“The haphazard, scraggly and repellent settlement, a mixed combination of Indian trading post, seaport, railroad construction camp, and gambling resort, altogether wild, rough, uncouth, and frontier-like, bore not the remotest resemblance, physically or otherwise, to the city it is now.” — Late 1800s immigrant writing on Duluth at the time
By 1899 Duluth was “The Zenith City of the Unsalted Seas,” with the most millionaires of any city in the world for its size, lands bulging with untold resources, and a population fast approaching Chicago. It was a roaring town in the northern wilderness, money flowed and optimism reined supreme.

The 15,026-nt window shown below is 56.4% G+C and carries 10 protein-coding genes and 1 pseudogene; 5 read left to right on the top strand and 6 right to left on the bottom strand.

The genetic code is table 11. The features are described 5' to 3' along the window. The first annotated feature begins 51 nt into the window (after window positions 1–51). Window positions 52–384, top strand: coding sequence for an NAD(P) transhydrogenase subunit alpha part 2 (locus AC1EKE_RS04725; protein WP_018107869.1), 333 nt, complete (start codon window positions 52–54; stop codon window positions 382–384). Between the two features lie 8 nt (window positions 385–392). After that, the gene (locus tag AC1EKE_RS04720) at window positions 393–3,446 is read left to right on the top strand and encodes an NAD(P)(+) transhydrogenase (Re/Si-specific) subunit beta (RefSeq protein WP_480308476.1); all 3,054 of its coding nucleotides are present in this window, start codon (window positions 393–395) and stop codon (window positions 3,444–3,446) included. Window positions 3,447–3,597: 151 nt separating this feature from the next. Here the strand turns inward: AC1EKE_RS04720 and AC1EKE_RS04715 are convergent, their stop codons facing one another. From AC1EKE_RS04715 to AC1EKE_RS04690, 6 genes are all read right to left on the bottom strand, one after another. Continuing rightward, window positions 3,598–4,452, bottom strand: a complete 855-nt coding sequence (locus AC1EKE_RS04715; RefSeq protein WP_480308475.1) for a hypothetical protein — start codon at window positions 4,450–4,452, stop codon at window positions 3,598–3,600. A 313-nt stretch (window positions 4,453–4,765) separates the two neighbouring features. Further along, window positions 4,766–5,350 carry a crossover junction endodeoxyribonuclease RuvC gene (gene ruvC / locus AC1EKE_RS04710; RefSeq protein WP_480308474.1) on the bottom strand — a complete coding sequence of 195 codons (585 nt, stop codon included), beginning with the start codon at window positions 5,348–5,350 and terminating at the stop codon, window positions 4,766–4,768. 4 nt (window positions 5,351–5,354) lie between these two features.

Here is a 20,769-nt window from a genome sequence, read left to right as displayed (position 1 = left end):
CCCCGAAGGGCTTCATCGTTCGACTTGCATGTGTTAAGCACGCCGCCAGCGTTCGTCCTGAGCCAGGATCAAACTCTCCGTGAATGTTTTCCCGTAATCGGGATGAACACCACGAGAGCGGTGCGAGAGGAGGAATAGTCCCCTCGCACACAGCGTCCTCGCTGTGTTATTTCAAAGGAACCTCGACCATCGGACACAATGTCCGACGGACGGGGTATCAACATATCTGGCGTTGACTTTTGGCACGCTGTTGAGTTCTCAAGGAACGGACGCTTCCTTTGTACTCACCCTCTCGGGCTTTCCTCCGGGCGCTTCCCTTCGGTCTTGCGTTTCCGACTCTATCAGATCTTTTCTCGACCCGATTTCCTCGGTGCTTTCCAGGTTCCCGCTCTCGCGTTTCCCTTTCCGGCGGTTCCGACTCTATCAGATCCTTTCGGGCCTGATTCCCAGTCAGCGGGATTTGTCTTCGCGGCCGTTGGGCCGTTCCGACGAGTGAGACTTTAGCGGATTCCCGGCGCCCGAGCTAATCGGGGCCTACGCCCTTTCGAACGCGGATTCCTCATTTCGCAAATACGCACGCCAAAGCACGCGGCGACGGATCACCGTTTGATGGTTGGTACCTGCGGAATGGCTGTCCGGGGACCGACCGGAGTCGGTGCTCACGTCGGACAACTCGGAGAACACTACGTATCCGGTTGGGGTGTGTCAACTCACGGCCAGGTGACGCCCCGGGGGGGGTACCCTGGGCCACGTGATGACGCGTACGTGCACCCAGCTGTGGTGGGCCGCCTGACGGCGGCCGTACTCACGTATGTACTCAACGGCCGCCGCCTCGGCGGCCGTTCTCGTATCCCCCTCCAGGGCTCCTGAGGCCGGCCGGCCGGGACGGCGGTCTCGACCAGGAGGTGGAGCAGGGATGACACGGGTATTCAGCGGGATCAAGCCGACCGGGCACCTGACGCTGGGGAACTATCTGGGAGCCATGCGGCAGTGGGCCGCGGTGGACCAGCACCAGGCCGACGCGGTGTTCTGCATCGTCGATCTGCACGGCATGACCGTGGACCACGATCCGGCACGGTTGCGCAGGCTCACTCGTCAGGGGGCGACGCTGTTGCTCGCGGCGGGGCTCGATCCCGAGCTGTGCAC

Oliver Traphagen was commissioned to build a new city hall and jail on Superior Street. Traphagen would design a Richardsonian Romanesque masterpiece and have it constructed from brown sandstone quarried from Fond du Lac and moved by barge down the St. Louis River.
That edifice, the one you're in now, was the hub of it all in 1899. If the walls that surround you could talk, they would tell the stories of commoners and tycoons during Duluth’s boom era: gentlemen coming to do their business, sobered-up roughnecks coming to pay their fines, and politicians coming to create local law—to build a Zenith City. We named this establishment Tycoons Alehouse & Eatery to celebrate that rich history. It is after all, an amazing story.